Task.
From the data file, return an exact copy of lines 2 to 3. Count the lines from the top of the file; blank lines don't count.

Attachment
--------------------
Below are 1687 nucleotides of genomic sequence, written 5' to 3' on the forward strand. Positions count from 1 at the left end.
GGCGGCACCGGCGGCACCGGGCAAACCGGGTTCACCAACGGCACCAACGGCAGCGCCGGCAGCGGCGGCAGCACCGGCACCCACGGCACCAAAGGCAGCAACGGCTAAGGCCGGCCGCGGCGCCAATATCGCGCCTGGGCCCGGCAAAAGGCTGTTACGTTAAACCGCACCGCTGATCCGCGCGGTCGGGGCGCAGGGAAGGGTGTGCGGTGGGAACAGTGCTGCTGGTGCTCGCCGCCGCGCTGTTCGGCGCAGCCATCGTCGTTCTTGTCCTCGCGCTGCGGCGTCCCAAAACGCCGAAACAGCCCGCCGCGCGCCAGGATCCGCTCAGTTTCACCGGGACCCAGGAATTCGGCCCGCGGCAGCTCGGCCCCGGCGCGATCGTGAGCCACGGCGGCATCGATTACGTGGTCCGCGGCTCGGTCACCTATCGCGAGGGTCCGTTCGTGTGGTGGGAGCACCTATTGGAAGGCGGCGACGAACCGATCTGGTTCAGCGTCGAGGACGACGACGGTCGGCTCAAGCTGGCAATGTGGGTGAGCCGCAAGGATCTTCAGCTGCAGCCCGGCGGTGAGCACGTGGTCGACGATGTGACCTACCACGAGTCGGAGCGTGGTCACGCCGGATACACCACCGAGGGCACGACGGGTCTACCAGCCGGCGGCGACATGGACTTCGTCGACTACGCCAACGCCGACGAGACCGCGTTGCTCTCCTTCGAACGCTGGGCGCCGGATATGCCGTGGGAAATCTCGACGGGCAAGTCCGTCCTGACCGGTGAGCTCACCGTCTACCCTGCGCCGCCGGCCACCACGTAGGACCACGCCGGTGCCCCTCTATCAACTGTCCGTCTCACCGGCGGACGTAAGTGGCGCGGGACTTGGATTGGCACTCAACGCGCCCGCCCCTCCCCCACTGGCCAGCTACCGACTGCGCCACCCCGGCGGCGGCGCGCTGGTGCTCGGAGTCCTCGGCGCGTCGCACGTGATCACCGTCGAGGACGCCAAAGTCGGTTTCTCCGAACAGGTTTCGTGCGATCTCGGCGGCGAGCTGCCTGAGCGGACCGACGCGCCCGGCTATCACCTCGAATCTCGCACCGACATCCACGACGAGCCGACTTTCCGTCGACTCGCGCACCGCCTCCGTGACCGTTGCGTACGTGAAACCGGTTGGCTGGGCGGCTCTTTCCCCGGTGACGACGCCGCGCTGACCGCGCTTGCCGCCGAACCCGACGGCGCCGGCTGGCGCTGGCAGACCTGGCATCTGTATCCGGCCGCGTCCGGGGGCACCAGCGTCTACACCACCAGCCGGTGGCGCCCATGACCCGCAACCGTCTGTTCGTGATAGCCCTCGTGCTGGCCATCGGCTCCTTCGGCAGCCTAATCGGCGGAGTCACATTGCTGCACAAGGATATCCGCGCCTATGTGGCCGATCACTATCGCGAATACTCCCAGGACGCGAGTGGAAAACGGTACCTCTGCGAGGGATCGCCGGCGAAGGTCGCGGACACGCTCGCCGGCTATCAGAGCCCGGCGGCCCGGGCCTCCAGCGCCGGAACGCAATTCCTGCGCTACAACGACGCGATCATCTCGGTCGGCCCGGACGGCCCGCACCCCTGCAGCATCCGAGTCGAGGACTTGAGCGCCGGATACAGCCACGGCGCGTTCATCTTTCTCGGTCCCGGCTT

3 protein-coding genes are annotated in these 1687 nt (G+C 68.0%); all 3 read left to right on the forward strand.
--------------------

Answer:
GGCGGCACCGGCGGCACCGGGCAAACCGGGTTCACCAACGGCACCAACGGCAGCGCCGGCAGCGGCGGCAGCACCGGCACCCACGGCACCAAAGGCAGCAACGGCTAAGGCCGGCCGCGGCGCCAATATCGCGCCTGGGCCCGGCAAAAGGCTGTTACGTTAAACCGCACCGCTGATCCGCGCGGTCGGGGCGCAGGGAAGGGTGTGCGGTGGGAACAGTGCTGCTGGTGCTCGCCGCCGCGCTGTTCGGCGCAGCCATCGTCGTTCTTGTCCTCGCGCTGCGGCGTCCCAAAACGCCGAAACAGCCCGCCGCGCGCCAGGATCCGCTCAGTTTCACCGGGACCCAGGAATTCGGCCCGCGGCAGCTCGGCCCCGGCGCGATCGTGAGCCACGGCGGCATCGATTACGTGGTCCGCGGCTCGGTCACCTATCGCGAGGGTCCGTTCGTGTGGTGGGAGCACCTATTGGAAGGCGGCGACGAACCGATCTGGTTCAGCGTCGAGGACGACGACGGTCGGCTCAAGCTGGCAATGTGGGTGAGCCGCAAGGATCTTCAGCTGCAGCCCGGCGGTGAGCACGTGGTCGACGATGTGACCTACCACGAGTCGGAGCGTGGTCACGCCGGATACACCACCGAGGGCACGACGGGTCTACCAGCCGGCGGCGACATGGACTTCGTCGACTACGCCAACGCCGACGAGACCGCGTTGCTCTCCTTCGAACGCTGGGCGCCGGATATGCCGTGGGAAATCTCGACGGGCAAGTCCGTCCTGACCGGTGAGCTCACCGTCTACCCTGCGCCGCCGGCCACCACGTAGGACCACGCCGGTGCCCCTCTATCAACTGTCCGTCTCACCGGCGGACGTAAGTGGCGCGGGACTTGGATTGGCACTCAACGCGCCCGCCCCTCCCCCACTGGCCAGCTACCGACTGCGCCACCCCGGCGGCGGCGCGCTGGTGCTCGGAGTCCTCGGCGCGTCGCACGTGATCACCGTCGAGGACGCCAAAGTCGGTTTCTCCGAACAGGTTTCGTGCGATCTCGGCGGCGAGCTGCCTGAGCGGACCGACGCGCCCGGCTATCACCTCGAATCTCGCACCGACATCCACGACGAGCCGACTTTCCGTCGACTCGCGCACCGCCTCCGTGACCGTTGCGTACGTGAAACCGGTTGGCTGGGCGGCTCTTTCCCCGGTGACGACGCCGCGCTGACCGCGCTTGCCGCCGAACCCGACGGCGCCGGCTGGCGCTGGCAGACCTGGCATCTGTATCCGGCCGCGTCCGGGGGCACCAGCGTCTACACCACCAGCCGGTGGCGCCCATGACCCGCAACCGTCTGTTCGTGATAGCCCTCGTGCTGGCCATCGGCTCCTTCGGCAGCCTAATCGGCGGAGTCACATTGCTGCACAAGGATATCCGCGCCTATGTGGCCGATCACTATCGCGAATACTCCCAGGACGCGAGTGGAAAACGGTACCTCTGCGAGGGATCGCCGGCGAAGGTCGCGGACACGCTCGCCGGCTATCAGAGCCCGGCGGCCCGGGCCTCCAGCGCCGGAACGCAATTCCTGCGCTACAACGACGCGATCATCTCGGTCGGCCCGGACGGCCCGCACCCCTGCAGCATCCGAGTCGAGGACTTGAGCGCCGGATACAGCCACGGCGCGTTCATCTTTCTCGGTCCCGGCTT

3 protein-coding genes are annotated in these 1687 nt (G+C 68.0%); all 3 read left to right on the forward strand.